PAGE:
Lightning storms that killed a 20-year-old beachgoer in Los Angeles and sent eight other people to the hospital stemmed from a combination of atmospheric conditions relatively unusual for coastal Southern California, weather experts said on Monday.
A bolt of lightning, accompanied by what witnesses described as an explosive thunder clap, struck near the shore of Venice Beach on Sunday during a storm that materialized quickly and lasted about 15 minutes.
An estimated 20,000 people were at the popular Los Angeles beach when the storm hit, according to Captain Mike McIlroy of the county lifeguard service.
Thirteen people who were in or around the water at the time of the strike were assessed by emergency personnel and eight were transported to hospitals, according to Los Angeles Fire Department spokeswoman Katherine Main.
One of the eight, a man pulled from the water who was later pronounced dead, was identified by the county coroner's office as Nick Fagnano, 20. Another man, reported to be a 57-year-old surfer, was listed in critical condition, and six others were listed in fair condition, one of them a 15-year-old, Main said.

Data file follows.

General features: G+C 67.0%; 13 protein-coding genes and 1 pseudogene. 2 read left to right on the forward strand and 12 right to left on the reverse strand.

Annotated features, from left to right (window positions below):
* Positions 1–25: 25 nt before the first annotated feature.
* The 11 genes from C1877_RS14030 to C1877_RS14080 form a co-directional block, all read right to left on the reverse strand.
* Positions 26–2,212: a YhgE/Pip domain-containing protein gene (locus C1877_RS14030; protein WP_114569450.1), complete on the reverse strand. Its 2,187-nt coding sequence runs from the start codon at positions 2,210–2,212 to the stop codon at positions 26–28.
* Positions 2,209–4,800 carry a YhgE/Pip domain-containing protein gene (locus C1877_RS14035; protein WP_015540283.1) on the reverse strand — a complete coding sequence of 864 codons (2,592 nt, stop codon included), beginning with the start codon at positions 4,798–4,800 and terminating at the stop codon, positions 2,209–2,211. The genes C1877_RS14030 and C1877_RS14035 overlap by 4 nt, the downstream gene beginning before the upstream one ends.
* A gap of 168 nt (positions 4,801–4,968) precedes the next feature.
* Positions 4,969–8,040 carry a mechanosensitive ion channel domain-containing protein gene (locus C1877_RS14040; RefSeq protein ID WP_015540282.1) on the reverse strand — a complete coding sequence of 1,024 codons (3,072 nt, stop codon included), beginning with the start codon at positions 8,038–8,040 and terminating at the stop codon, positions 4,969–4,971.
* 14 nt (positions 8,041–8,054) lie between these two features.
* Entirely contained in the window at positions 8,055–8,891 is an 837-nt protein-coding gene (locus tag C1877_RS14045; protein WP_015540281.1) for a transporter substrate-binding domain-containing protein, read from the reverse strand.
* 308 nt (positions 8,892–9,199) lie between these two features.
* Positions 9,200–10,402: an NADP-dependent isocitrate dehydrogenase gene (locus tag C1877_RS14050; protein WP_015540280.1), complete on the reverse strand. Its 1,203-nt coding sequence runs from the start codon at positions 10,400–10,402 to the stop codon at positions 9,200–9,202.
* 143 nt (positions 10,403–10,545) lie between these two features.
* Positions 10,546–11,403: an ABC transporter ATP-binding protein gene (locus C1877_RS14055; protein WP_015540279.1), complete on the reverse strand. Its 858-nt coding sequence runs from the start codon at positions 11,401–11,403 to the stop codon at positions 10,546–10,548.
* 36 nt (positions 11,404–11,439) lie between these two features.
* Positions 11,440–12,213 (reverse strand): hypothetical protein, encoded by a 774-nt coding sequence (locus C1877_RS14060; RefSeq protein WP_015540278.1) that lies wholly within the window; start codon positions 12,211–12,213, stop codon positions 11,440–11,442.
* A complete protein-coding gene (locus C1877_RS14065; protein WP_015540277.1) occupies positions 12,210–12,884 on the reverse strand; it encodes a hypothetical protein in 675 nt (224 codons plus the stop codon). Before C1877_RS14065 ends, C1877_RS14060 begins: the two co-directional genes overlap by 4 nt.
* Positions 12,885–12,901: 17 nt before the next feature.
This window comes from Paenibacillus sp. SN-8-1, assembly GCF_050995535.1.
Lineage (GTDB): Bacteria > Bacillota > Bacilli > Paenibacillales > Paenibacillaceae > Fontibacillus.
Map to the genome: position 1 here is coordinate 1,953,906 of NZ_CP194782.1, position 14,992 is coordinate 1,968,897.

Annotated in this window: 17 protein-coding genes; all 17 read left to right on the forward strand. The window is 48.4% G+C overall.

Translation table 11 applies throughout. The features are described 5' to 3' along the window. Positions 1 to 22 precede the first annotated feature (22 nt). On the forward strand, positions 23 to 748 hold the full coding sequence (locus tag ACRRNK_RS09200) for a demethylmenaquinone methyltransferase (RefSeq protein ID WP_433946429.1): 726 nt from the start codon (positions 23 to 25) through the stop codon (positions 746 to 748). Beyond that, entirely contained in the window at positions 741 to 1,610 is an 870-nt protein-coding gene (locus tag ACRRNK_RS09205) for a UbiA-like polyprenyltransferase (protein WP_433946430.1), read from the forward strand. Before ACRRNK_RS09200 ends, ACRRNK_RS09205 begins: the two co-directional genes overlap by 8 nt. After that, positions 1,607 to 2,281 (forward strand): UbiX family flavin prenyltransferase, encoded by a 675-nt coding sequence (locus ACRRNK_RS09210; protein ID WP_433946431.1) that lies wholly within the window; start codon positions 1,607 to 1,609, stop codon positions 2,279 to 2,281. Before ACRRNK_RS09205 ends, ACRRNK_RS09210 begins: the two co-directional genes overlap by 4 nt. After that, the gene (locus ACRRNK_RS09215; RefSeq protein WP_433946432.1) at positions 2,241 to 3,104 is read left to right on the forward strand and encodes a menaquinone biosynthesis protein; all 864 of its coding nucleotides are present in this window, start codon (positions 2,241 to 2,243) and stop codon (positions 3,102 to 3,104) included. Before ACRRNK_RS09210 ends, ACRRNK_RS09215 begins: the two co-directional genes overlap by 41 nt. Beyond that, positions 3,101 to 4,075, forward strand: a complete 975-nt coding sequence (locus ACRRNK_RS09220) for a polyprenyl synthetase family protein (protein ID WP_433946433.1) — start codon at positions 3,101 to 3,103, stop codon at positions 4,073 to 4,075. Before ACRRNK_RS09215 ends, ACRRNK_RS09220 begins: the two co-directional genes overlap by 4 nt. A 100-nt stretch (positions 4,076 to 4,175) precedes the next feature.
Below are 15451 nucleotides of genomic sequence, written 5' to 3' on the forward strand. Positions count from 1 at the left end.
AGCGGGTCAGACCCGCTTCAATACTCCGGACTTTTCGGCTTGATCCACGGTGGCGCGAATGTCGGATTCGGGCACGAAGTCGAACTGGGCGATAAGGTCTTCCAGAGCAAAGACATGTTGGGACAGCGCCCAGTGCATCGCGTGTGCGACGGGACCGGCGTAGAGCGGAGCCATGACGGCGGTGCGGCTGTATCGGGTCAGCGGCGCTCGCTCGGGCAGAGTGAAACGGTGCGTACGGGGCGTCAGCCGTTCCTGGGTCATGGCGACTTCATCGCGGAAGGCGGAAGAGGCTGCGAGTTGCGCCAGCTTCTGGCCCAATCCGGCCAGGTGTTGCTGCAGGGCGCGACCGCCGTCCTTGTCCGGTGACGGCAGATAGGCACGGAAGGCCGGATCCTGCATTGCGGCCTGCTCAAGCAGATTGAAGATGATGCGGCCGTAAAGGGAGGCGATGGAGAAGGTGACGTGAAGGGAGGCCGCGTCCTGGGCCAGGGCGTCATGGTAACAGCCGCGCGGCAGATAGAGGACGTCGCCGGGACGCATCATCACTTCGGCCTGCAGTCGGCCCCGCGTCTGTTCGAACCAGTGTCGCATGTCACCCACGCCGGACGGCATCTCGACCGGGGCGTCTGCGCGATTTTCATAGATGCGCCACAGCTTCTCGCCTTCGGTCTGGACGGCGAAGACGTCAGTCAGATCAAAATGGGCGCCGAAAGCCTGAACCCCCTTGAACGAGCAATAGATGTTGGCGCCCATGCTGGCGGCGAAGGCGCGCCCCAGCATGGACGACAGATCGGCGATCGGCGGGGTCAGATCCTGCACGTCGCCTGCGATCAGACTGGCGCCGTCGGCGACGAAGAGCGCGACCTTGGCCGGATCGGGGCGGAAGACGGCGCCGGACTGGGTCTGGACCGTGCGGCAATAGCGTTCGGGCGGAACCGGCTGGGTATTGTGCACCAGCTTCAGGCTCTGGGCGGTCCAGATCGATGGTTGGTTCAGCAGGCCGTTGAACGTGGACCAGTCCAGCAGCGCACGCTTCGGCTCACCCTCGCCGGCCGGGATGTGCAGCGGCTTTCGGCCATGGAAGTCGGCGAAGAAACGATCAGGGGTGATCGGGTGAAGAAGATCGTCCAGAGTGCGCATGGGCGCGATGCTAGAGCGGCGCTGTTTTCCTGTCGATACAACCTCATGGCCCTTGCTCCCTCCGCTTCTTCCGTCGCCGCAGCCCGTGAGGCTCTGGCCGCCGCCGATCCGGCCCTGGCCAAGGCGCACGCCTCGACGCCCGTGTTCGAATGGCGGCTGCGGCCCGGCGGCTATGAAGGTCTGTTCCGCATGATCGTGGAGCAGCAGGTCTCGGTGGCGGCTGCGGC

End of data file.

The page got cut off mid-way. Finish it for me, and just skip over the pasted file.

Authorities said a separate lightning strike earlier on Santa Catalina Island, about 22 miles off the Los Angeles coast, injured a man on a golf course.
Lightning strikes are a relatively rare phenomenon along the Southern California shore because cool air from the Pacific tends to chill the thermal dynamics necessary to produce thunderstorms, weather experts say.
But a powerful high-pressure system parked over the Southwest desert over the weekend dragged in warm, moist subtropical air from Mexico with enough energy to form thunder clouds along the beaches, said John Dumas, a meteorologist for the National Weather Service office in Oxnard, California.
Bill Patzert, a climatologist with NASA's Jet Propulsion Laboratory, said lightning strikes in coastal Southern California are rare, with a probability estimated at 1-in-10 million.
By comparison, the odds of lightning strikes are 10 times higher in Florida, which ranks as the U.S. capital of thunderstorms and lightning, he said.
Just 23 U.S. lightning deaths were documented last year, well below the annual average of 73 recorded during the past few decades, Patzert said, citing National Weather Service data. On a much grander scale, lightning strikes the surface of the Earth 8.6 million times a day, he said.
(Writing by Steve Gorman; Editing by Jim Loney)
- Natural Phenomena
- Nature & Environment
- Los Angeles